LAKE: Enough with the vampires already. And I can rant for hours about how most magic systems violate Newton’s laws, as well as the basic rules of economics. But really? Not much hating going on. Taste, yes. I refuse to read TWILIGHT. But millions have read and loved that book and its sequels. I can’t hate on anything that gets people to look at print literature.

VENTRELLA: Who do you love to read? Who has inspired your work?

LAKE: Gene Wolfe. Ursula K. LeGuin. Jeff VanderMeer. Lois McMaster Bujold. Jeffrey Ford. K.J.Bishop. M. John Harrison. Terry Pratchett. Maureen McHugh. And so on and so on and so on. Our field is full of marvelous writers working from every direction, every theme, every plot.

VENTRELLA: Of what work are you most proud?

LAKE: That’s like asking me of which child I am the most proud. (Admittedly, I only have one child, so that question is not so hard to answer.) I suppose I’d point your readers to my latest Tor book, GREEN. It’s a coming of age story set in a secondary fantasy world, about a girl sold into slavery at a very young age who is trained to be a courtesan, while secretly being countertrained to assassinate the man she is intended for, a powerful Duke. green-jay-lake-largeShe rebels against both fates, tries to go back to the land of her birth, and makes a mess of a great many things before being forced to save a city, some lives, and even a god or two, in the course of repairing those messes. It’s courtly fantasy, with sex and violence and cityscapes, though not so much with the magic.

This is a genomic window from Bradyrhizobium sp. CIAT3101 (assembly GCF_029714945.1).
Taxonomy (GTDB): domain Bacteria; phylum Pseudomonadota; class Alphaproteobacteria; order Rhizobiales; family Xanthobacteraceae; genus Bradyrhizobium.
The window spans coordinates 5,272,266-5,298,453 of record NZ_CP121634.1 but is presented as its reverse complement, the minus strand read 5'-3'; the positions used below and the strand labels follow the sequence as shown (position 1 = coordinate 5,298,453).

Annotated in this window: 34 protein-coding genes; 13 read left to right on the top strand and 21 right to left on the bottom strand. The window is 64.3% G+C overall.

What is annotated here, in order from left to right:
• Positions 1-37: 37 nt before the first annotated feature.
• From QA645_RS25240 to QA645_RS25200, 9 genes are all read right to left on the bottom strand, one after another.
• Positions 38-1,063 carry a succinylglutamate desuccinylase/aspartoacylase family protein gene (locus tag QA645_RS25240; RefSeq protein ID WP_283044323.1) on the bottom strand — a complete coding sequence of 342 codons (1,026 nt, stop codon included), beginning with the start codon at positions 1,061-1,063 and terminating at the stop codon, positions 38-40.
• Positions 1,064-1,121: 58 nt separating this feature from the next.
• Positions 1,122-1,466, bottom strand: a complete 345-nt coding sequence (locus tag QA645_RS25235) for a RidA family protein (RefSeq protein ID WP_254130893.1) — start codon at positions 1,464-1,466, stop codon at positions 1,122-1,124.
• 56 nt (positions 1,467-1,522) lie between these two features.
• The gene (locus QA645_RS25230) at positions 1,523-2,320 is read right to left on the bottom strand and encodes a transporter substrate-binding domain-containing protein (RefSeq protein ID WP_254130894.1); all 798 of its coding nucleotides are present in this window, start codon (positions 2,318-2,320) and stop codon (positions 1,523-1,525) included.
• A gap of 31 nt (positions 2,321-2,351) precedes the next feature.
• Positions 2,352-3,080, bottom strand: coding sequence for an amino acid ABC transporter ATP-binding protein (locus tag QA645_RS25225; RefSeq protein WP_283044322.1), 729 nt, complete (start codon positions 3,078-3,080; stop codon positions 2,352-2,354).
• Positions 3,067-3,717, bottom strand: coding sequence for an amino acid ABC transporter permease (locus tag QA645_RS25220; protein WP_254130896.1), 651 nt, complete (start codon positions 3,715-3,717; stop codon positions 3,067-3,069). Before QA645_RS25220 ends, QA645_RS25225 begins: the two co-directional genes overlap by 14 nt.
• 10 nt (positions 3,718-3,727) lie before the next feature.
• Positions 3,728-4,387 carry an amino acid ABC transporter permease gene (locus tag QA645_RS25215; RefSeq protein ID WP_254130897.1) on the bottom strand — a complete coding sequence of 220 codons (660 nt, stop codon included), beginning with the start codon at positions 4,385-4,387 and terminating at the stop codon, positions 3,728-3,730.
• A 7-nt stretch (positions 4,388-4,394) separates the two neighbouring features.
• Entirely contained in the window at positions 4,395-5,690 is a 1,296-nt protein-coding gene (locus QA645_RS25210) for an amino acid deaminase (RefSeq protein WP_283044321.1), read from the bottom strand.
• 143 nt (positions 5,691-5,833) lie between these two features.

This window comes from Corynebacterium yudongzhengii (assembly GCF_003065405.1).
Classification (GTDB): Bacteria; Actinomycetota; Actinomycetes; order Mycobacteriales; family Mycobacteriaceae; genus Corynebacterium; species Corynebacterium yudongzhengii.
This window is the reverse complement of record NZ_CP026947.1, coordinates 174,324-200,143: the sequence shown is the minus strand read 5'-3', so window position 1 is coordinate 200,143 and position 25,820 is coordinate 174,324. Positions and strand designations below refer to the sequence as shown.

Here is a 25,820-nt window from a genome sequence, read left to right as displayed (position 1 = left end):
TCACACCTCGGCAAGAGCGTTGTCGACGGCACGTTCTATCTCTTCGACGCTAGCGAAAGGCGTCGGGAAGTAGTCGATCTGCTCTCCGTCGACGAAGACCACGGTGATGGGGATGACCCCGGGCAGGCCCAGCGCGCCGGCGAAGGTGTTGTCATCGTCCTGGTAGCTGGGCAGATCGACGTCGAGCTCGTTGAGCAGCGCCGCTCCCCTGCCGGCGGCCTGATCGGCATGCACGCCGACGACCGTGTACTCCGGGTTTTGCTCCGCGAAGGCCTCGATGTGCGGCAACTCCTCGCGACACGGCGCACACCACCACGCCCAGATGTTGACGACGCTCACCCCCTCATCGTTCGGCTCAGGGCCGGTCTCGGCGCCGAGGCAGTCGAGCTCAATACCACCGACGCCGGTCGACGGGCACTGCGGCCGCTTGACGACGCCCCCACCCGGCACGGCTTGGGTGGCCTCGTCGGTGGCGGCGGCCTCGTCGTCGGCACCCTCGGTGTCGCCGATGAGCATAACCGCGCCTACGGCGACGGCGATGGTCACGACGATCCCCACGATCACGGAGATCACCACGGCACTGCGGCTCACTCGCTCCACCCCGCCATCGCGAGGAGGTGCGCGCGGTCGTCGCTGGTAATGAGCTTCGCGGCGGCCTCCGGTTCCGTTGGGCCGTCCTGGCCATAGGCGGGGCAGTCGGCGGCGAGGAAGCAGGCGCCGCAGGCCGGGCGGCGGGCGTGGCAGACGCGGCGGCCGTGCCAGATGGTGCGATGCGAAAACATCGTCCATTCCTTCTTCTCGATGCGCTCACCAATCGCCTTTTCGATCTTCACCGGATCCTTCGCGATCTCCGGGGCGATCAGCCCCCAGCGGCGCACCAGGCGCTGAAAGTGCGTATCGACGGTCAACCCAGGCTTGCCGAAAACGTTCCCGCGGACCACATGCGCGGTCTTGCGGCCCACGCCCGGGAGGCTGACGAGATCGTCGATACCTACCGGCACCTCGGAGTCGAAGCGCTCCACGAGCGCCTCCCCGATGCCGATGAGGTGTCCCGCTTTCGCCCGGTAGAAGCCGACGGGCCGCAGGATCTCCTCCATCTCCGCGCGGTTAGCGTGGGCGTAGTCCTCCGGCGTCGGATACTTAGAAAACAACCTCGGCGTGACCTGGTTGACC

I wrote the book for and about my daughter, very much drawing from her character to build Green, the protagonist. Getting inside the head of a young girl of color with Green’s peculiar history was quite a stretch for me as a writer, but so far the readers have loved it. I hope you will, too.

VENTRELLA: What’s your opinion on self-publishing? Do you advise new authors to go this route, or is it better to not publish at all than to be self-published?

LAKE: I share the rather strong tic again self-publishing which can be found among the community of professional writers. Especially for aspiring or early career writers.

Here’s the simple reason. You don’t have any real idea how good your work is, or what its flaws are. Nobody does, especially not early on. That’s what editors are for.

I’ve been publishing professionally for almost a decade, and I’m only beginning to see it in my own work. That story of yours that is brilliant, better than anything you’ve seen in print this year? Maybe it is, maybe it isn’t. But you’re not likely to be able to judge that.